Seniors’ mental health

Stigma: It is understood that one of the key goals of this new National group will be to combat stigma and discrimination. This issue is of particular importance to the CCSMH because seniors with mental health issues face what the CCSMH refers to as a double stigma or “ a double whammy” – the stigma of aging and the stigma associated with mental health. In order to address this problem, there is a need for increased public education, raising awareness and targeting anti-stigma and discrimination campaigns specific to seniors and mental health. Audiences need to include the general public, the media, healthcare practitioners, families and caregivers, administrators and policy makers.

Gaps in Information: Guidelines, Research and Knowledge Transfer A third major issue of concern is gaps in information. Until May 2006, Canada had no national, multidisciplinary guidelines pertaining to seniors’ mental health. With the support of funding from the Public Health Agency of Canada, the CCSMH brought together experts from across the country to develop first ever guidelines focused on depression, delirium, suicide and mental health issues in long term care homes. Approximately 11,500 hard copies have been sent to relevant stakeholders and approximately 10,000 copies of the guidelines have been downloaded from our website. A supplement of the guidelines in the Canadian Journal of Geriatrics was sent to 10,000 physicians.

Creation of these important clinical guidelines raised key issues:

1. There is a significant lack of evidence based research in Canada on seniors’ mental health.

2. There are tremendous disparities within and across provinces with regards to current provision of care. This is specific to the prevention, detection, screening, assessment, management, and monitoring of mental illnesses in seniors. 3. Mental health care must be approached from both a psychosocial and pharmacological perspective that includes the patient and family.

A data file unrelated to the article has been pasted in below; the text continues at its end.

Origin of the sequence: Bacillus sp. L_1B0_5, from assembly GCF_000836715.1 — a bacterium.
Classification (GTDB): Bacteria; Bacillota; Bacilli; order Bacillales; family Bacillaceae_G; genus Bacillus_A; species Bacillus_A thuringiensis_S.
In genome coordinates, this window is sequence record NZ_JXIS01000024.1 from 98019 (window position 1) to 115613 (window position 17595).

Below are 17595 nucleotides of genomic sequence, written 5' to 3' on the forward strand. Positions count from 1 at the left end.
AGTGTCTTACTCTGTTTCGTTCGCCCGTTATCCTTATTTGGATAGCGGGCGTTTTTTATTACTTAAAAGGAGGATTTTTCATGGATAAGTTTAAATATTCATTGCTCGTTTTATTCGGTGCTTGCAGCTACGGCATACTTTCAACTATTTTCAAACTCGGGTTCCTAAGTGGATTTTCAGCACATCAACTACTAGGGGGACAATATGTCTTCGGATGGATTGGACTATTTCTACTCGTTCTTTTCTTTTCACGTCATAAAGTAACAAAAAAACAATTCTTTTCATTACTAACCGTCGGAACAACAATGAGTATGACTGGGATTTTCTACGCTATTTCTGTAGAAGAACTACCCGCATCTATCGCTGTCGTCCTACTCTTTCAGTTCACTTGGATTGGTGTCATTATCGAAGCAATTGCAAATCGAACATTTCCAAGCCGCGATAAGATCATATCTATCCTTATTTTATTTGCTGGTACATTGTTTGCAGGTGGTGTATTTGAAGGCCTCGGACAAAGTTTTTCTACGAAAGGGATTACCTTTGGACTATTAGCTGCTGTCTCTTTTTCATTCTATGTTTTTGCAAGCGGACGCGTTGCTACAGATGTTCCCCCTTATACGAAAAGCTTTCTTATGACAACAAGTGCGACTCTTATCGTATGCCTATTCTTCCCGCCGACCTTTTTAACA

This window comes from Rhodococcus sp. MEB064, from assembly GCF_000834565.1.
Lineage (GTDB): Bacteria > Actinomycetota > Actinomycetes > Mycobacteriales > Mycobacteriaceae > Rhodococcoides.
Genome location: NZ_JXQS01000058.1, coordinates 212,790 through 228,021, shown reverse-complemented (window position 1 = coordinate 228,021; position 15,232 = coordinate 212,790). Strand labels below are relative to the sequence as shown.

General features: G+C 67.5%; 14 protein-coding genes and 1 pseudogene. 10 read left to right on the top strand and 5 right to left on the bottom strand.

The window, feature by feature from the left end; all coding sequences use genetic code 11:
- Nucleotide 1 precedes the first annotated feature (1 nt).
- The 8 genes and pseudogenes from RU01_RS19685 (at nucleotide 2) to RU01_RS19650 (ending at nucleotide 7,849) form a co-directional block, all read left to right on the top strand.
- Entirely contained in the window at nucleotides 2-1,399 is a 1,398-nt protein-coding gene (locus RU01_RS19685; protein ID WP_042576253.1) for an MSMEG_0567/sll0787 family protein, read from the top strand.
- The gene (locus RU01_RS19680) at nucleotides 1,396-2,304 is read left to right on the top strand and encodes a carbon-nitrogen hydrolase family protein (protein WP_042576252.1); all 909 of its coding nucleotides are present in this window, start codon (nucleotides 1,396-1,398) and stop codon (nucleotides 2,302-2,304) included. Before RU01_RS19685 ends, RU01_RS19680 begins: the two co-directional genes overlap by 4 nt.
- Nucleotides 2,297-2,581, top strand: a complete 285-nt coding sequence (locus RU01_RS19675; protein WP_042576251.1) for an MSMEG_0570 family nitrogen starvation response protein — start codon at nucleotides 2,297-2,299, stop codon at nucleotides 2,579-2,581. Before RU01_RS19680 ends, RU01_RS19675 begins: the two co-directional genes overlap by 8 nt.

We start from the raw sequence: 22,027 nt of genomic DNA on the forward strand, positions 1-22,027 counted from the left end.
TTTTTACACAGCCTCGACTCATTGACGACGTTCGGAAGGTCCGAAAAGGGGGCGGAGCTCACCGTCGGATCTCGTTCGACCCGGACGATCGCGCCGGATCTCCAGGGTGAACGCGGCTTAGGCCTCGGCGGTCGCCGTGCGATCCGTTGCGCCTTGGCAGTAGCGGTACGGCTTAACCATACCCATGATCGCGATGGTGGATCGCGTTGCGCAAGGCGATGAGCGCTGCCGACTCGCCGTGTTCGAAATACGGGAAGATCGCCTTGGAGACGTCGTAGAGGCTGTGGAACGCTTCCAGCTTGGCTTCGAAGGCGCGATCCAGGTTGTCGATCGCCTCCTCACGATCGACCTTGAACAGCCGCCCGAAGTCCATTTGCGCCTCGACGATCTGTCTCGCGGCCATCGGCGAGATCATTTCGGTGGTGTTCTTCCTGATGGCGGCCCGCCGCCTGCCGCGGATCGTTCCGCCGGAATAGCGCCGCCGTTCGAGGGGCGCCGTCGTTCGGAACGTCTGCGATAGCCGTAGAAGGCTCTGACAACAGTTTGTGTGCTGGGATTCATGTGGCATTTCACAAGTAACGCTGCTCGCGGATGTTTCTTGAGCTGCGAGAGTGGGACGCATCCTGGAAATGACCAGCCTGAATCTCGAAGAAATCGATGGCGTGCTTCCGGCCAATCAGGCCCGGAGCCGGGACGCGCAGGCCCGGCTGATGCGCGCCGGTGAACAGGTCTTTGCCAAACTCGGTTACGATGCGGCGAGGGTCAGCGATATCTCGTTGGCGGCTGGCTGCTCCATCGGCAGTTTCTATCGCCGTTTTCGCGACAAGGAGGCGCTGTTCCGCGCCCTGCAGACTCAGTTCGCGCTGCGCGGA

4. Access to mental health services and professionals across and within treatment sites, communities and provinces varies widely.

5. There is a serious need for training and education of health care practitioners on mental health and seniors

6. There is a lack of information for how to integrate guidelines into practice

Since the guidelines were launched, dozens of organizations, individuals provinces and various groups have begun to implement the guidelines. This requires leadership, time and evaluation. The coalition submitted a solicited request for proposal in January 2007 to the Public Health Agency of Canada, Population Health Fund to facilitate 7 large scale pilot projects to implement the guidelines. This request has yet to be approved.

Mental Health Services: Accessibility

Another key issue that must be raised is accessibility to mental health services. There are many compounding variables that should be further investigated to comprehend and respond to this issue including:

• Lack of mental health professionals

• Limitations in accessing community mental health services

• Limitations in accessing services that would assist in maintaining seniors in a healthy community or their own homes

• Lack of mental health services and programs available to seniors within long term care homes and acute care settings